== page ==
Continued use of tumor necrosis factor inhibitors or methotrexate is acceptable in most patients who acquire COVID-19, results of a recent cohort study suggest.
Among patients on tumor necrosis factor inhibitors (TNFi) or methotrexate who developed COVID-19, death and hospitalization rates were similar to matched COVID-19 patients not on those medications, according to authors of the multicenter research network study.
Reassuringly, likelihood of hospitalization and mortality were not significantly different between 214 patients with COVID-19 taking TNFi or methotrexate and 31,862 matched COVID-19 patients not on those medications, according to the investigators, whose findings were published recently in the Journal of the American Academy of Dermatology.
Zachary Zinn, MD, corresponding author on the study, said in an interview that the findings suggest these medicines can be safely continued in the majority of patients taking them during the COVID-19 pandemic.
“If you’re a prescribing physician who’s giving patients TNF inhibitors or methotrexate or both, I think you can comfortably tell your patients there is good data that these do not lead to worse outcomes if you get COVID-19,” said Dr. Zinn, associate professor in the department of dermatology at West Virginia University, Morgantown.
The findings from these researchers corroborate a growing body of evidence suggesting that immunosuppressive treatments can be continued in patients with dermatologic and rheumatic conditions.
In recent guidance from the National Psoriasis Foundation, released Sept. 4, an expert consensus panel cited 15 studies that they said suggested that treatments for psoriasis or psoriatic arthritis “do not meaningfully alter the risk of acquiring SARS-CoV-2 infection or having worse COVID-19 outcomes.”
That said, the data to date are mainly from small case series and registry studies based on spontaneously reported COVID-19 cases, which suggests a continued need for shared decision making. In addition, chronic systemic corticosteroids should be avoided for management of psoriatic arthritis, the guidance states, based on rheumatology and gastroenterology literature suggesting this treatment is linked to worse COVID-19 outcomes.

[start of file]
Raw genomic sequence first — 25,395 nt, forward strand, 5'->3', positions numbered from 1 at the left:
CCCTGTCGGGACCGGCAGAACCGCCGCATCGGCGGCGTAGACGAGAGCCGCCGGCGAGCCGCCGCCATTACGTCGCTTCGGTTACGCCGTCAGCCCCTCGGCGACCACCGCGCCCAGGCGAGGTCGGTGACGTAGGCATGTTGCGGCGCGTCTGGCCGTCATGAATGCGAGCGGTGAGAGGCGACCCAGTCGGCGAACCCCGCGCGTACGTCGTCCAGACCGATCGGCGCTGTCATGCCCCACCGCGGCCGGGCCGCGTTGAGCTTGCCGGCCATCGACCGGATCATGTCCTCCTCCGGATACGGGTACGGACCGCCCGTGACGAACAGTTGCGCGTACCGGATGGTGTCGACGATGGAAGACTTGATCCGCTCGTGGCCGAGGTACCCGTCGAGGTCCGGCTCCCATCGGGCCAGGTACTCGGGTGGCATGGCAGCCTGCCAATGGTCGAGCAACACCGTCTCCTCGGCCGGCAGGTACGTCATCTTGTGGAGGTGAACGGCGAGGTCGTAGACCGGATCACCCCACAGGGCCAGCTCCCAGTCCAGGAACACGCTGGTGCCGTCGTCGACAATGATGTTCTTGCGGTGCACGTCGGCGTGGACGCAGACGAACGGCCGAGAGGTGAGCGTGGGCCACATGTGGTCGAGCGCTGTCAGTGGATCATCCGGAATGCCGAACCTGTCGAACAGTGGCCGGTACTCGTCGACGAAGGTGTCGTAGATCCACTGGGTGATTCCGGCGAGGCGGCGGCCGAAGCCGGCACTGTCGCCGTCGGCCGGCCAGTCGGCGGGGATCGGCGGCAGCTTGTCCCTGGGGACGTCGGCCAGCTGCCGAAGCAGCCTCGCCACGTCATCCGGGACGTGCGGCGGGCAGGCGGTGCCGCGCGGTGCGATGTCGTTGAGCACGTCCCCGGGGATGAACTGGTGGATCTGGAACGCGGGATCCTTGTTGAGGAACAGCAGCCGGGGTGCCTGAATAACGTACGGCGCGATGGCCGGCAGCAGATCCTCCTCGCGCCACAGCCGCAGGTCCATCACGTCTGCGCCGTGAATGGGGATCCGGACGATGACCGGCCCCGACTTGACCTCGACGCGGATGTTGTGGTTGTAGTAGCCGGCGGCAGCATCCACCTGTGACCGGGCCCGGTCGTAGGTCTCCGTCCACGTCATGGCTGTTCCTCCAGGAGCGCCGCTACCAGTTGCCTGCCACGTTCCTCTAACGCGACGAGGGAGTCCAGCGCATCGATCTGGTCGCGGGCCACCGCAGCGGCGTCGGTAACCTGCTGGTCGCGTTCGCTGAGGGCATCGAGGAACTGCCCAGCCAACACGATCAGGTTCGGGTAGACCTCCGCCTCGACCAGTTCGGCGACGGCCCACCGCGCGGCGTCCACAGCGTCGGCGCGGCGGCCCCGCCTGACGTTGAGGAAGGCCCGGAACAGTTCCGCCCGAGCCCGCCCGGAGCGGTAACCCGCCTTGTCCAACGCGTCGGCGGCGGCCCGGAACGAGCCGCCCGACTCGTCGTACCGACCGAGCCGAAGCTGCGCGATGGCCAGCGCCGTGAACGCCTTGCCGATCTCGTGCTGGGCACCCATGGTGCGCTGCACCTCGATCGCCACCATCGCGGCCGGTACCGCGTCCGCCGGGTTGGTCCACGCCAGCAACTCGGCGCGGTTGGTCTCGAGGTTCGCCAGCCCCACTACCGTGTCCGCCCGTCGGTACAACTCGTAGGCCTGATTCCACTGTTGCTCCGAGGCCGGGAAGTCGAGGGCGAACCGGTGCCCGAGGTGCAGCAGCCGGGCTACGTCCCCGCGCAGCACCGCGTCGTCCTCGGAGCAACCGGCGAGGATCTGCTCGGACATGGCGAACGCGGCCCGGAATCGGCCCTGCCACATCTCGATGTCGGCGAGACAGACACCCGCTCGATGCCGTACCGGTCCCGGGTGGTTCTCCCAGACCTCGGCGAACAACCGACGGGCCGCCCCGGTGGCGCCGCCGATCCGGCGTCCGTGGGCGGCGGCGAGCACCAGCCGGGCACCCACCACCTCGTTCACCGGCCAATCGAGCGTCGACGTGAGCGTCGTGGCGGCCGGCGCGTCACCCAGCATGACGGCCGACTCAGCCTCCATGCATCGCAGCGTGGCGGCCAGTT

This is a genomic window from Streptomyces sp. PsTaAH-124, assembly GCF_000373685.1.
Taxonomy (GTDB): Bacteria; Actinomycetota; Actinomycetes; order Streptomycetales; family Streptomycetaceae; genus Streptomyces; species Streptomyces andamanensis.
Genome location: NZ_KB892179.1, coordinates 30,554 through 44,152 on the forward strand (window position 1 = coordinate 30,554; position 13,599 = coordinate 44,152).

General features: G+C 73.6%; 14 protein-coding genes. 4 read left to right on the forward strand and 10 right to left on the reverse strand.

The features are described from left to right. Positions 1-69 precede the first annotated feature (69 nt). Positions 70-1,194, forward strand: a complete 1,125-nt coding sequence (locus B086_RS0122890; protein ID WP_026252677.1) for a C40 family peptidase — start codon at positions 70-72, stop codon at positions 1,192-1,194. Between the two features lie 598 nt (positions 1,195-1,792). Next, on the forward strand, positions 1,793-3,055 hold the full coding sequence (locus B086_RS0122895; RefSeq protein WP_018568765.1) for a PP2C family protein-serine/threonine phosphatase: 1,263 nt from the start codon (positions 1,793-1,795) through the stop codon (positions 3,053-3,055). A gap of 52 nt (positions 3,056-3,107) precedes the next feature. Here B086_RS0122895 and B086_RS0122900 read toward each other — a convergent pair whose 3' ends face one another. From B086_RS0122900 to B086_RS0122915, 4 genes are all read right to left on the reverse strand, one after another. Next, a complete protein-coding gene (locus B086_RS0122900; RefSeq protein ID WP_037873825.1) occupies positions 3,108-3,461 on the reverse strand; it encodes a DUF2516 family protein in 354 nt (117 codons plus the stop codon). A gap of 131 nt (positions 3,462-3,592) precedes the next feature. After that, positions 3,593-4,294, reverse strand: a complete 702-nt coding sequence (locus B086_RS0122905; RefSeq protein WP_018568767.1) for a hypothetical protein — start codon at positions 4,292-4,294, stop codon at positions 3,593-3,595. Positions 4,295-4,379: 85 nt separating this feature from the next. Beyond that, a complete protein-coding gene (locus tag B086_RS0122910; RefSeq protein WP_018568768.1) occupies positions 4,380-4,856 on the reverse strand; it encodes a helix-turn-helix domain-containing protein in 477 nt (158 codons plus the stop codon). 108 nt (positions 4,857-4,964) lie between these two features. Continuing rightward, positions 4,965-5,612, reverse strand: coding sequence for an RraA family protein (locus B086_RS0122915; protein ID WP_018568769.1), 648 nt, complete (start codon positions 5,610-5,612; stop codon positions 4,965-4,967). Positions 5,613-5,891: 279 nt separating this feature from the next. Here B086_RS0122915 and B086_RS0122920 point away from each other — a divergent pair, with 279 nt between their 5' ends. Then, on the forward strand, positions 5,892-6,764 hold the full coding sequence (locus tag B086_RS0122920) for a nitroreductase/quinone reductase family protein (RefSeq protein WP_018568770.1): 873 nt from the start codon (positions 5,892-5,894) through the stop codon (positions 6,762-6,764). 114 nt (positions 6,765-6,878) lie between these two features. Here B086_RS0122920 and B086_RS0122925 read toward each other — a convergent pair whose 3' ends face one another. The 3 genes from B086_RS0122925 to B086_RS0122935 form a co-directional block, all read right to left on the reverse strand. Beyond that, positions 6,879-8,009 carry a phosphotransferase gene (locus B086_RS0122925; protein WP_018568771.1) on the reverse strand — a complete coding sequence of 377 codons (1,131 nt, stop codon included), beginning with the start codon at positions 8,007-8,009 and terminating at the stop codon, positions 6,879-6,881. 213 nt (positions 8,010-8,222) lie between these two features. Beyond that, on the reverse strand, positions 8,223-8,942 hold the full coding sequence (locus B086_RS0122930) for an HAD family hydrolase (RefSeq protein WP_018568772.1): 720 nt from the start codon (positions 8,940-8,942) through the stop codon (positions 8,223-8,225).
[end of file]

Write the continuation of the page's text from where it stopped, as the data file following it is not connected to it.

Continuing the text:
In the interview, Dr. Zinn noted that some previous studies of immunosuppressive treatments in patients who acquire COVID-19 have aggregated data on numerous classes of biologic medications, lessening the strength of data for each specific medication.
Most rheumatology drugs don’t increase COVID-19 hospitalization risk
“By focusing specifically on TNF inhibitors and methotrexate, this study gives better guidance to prescribers of these medications,” he said.
To see whether TNFi or methotrexate increased risk of worsened COVID-19 outcomes, Dr. Zinn and coinvestigators evaluated data from TriNetX, a research network that includes approximately 53 million unique patient records, predominantly in the United States.
They identified 32,076 adult patients with COVID-19, of whom 214 had recent exposure to TNFi or methotrexate. The patients in the TNFi/methotrexate group were similar in age to those without exposure to those drugs, at 55.1 versus 53.2 years, respectively. However, patients in the drug exposure group were more frequently White, female, and had substantially more comorbidities, including diabetes and obesity, according to the investigators.
Nevertheless, the likelihood of hospitalization was not statistically different in the TNFi/methotrexate group versus the non-TNFi/methotrexate group, with a risk ratio of 0.91 (95% confidence interval, 0.68-1.22; P = .5260).
Likewise, the likelihood of death was not different between groups, with a RR of 0.87 (95% CI, 0.42-1.78; P = .6958). Looking at subgroups of patients exposed to TNFi or methotrexate only didn’t change the results, the investigators added.
Taken together, the findings argue against interruption of these treatments because of the fear of the possibly worse COVID-19 outcomes, the investigators concluded, although they emphasized the need for more research.
“Because the COVID-19 pandemic is ongoing, there is a desperate need for evidence-based data on biologic and immunomodulator exposure in the setting of COVID-19 infection,” they wrote.
Dr. Zinn and coauthors reported no conflicts of interest and no funding sources related to the study.
SOURCE: Zinn Z et al. J Am Acad Dermatol. 2020 Sep 11. doi: 10.1016/j.jaad.2020.09.009.
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